By Sara Atencio-Gonzales
A historic fire station in Barelas could be the site of a new restaurant or shops if the neighborhood succeeds in finding the money to renovate the vacant 1920 structure.
The station, near Second Street and Atlantic Avenue, was built by the Atchison, Topeka and Santa Fe Railroad near the end of its golden era in this neighborhood south of downtown.
It was built with reclaimed sandstone originally quarried at Laguna Pueblo for an Atlantic and Pacific Railroad roundhouse. When that roundhouse was demolished in 1881, ATSF recovered the stone to build a fire station to serve its facilities in Barelas.
Although it was used for offices for a while after the ATSF roundhouse was demolished in the 1980s, it has been vacant for many years, which has left it vulnerable to vandalism.
It’s important to protect the historic structure from further degradation, said Cristina M. Rogers of the Barelas Community Coalition. The Coalition is asking the state Legislature $1 million for the project.
Terry Brunner, director of the Metropolitan Redevelopment Agency supports the effort. “We would like to see some redevelopment of vacant lots that exist around the downtown and rail yards and more restaurants and activities and things to do in that area,” he said.
Barelas was the home of one of the biggest rail yards in the west. Established in 1880, by the 1920s, the rail yards employed 25% of the Albuquerque workforce. But as train travel withered with the coming of the automobile, and the city grew along Route 66, the rail yards shrank and the neighborhood was forgotten.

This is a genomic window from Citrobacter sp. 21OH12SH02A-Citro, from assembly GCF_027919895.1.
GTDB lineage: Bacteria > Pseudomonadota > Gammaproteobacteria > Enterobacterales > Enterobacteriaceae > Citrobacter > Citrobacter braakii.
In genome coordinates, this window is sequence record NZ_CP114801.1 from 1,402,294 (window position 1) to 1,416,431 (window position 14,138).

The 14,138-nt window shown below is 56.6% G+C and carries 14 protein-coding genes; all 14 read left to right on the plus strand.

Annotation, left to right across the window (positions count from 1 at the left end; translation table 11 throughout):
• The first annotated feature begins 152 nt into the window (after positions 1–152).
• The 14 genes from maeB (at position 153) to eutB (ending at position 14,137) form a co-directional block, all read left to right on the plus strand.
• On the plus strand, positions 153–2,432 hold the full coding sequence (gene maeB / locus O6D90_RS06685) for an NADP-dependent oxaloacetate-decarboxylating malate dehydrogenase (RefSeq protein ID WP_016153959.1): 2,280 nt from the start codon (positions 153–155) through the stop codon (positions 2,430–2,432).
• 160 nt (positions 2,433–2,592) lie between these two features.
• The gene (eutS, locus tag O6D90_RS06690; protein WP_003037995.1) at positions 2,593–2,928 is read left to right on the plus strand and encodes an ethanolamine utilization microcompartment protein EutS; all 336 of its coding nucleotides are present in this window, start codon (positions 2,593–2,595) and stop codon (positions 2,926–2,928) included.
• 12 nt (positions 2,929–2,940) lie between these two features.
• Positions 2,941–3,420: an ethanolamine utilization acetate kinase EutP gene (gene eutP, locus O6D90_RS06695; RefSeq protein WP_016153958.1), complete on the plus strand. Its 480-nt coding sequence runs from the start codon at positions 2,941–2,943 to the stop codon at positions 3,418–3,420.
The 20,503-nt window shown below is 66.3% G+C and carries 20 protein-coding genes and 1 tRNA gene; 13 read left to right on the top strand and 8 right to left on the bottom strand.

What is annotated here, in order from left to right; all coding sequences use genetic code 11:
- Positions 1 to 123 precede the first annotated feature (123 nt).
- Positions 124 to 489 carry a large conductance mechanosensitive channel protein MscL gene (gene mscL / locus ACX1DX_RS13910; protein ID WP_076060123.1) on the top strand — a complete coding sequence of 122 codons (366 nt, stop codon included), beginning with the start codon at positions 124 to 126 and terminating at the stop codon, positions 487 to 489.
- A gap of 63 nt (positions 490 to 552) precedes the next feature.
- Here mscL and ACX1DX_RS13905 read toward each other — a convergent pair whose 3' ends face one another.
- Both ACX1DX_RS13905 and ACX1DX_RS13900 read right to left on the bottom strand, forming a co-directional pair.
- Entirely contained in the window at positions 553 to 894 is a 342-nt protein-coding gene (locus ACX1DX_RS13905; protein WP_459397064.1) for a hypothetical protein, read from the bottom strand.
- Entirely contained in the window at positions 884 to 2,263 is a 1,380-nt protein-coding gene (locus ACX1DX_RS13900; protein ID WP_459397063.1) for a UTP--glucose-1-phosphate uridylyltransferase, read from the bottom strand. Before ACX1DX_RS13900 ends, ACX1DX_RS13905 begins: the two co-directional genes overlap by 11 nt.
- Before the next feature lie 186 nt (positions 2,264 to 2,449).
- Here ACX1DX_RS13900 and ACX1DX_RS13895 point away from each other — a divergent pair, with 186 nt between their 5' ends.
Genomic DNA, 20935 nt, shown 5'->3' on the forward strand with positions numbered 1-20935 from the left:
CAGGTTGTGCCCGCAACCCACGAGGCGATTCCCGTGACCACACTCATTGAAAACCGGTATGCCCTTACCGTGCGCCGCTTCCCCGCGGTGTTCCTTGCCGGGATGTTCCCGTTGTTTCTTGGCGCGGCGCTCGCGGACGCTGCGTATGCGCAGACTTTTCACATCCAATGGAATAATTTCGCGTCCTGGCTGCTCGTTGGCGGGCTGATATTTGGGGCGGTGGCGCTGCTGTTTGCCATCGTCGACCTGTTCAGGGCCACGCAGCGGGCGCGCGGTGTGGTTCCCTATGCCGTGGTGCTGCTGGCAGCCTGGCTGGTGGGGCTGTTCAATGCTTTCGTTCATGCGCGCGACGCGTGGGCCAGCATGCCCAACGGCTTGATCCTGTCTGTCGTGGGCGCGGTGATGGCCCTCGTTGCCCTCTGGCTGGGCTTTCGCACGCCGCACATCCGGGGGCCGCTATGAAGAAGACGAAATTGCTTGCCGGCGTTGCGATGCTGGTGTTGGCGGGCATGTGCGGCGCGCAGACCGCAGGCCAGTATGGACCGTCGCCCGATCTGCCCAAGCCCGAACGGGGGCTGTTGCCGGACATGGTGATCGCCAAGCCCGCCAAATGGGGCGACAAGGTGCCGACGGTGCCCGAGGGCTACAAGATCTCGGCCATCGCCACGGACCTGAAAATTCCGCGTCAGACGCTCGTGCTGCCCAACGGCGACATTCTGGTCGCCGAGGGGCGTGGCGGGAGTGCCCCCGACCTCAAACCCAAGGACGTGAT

Over the past decade, Barelas has been the center of several new developments including Rail Yards Market, the Wheels Museum, along with being sets for movies such as The Spirit (2008) and The Avengers (2012).
The area has recently added new sidewalks, crosswalks, and street lights, along with a new patio and seating for market visitors.
The area is also slated to be part of a new Rail Trail, an 8- mile loop that will start at the rail yards, loop around the Sawmill District, head toward the Hispanic Cultural Center and end back at the rail yards.
The Barelas Community Coalition is working with Albuquerque City Councilor Isaac Benton and state lawmakers to find funding to make the fire station a part of the larger neighborhood rejuvenation.